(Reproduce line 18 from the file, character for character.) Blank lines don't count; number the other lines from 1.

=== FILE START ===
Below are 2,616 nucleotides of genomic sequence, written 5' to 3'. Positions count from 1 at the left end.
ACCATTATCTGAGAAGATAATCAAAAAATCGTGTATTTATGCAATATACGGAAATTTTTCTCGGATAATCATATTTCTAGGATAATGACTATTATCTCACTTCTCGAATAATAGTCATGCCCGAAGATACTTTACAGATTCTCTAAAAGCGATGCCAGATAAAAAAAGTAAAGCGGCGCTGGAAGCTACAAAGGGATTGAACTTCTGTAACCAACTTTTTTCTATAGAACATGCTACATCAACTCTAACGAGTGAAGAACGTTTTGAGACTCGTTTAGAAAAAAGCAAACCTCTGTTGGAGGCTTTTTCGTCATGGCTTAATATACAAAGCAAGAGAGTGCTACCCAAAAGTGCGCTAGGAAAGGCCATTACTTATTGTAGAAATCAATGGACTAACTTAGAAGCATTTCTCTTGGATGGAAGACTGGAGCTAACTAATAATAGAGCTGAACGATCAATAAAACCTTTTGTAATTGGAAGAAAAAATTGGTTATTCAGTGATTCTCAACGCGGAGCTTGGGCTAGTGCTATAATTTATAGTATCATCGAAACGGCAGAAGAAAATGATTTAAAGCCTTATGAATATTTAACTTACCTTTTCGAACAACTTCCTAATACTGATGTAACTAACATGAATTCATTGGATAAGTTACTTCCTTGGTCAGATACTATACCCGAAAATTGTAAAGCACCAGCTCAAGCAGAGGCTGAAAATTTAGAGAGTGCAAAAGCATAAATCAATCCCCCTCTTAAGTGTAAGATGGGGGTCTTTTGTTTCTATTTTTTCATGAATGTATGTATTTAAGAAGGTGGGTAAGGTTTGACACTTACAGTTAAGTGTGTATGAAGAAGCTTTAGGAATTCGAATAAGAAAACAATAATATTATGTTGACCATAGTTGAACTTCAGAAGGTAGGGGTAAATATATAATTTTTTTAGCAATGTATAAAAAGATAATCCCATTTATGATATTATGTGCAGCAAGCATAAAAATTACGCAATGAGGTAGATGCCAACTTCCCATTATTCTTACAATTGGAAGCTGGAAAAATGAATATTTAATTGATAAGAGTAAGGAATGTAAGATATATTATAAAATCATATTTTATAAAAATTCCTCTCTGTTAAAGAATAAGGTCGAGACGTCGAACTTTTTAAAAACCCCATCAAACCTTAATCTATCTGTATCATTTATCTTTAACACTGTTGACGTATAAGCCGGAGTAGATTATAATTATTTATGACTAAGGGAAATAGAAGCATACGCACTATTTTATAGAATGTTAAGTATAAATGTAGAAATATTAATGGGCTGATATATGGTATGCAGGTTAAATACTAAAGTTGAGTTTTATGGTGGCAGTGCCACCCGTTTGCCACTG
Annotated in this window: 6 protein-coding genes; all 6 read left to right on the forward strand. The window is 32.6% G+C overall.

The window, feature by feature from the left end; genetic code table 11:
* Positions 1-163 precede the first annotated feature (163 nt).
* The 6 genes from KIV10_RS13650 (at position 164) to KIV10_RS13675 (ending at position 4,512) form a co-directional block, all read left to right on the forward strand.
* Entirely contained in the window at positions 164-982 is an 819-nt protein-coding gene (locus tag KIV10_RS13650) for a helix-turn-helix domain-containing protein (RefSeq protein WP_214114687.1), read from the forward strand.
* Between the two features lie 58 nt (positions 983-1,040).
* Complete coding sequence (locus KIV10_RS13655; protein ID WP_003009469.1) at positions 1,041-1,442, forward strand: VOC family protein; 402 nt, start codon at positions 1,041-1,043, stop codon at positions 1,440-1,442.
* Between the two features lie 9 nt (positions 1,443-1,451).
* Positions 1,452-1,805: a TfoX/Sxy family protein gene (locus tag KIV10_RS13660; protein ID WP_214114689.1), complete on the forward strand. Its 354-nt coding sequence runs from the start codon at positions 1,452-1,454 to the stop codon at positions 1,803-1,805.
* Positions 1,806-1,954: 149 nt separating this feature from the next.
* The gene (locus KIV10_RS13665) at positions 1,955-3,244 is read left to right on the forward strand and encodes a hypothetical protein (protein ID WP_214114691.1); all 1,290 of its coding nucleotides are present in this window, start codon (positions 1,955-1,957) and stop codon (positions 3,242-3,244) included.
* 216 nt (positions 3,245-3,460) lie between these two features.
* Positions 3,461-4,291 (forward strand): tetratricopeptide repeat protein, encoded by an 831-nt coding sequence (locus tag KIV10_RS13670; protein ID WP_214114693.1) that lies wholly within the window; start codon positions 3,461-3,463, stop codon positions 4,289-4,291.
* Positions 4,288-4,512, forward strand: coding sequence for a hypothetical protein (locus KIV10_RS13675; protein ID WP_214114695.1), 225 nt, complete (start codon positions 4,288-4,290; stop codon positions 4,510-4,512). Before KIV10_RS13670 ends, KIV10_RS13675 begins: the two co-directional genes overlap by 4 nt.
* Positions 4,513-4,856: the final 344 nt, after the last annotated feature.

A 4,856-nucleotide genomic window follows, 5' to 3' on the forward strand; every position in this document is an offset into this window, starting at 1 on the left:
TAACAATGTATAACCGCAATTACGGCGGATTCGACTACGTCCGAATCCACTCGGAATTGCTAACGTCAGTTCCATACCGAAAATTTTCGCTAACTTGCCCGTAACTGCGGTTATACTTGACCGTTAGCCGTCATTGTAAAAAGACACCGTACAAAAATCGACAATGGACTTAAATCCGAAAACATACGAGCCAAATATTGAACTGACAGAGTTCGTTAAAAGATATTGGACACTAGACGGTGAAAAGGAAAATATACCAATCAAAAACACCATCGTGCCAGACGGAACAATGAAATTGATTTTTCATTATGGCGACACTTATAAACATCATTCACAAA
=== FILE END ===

A 4,856-nucleotide genomic window follows, 5' to 3' on the forward strand; every position in this document is an offset into this window, starting at 1 on the left: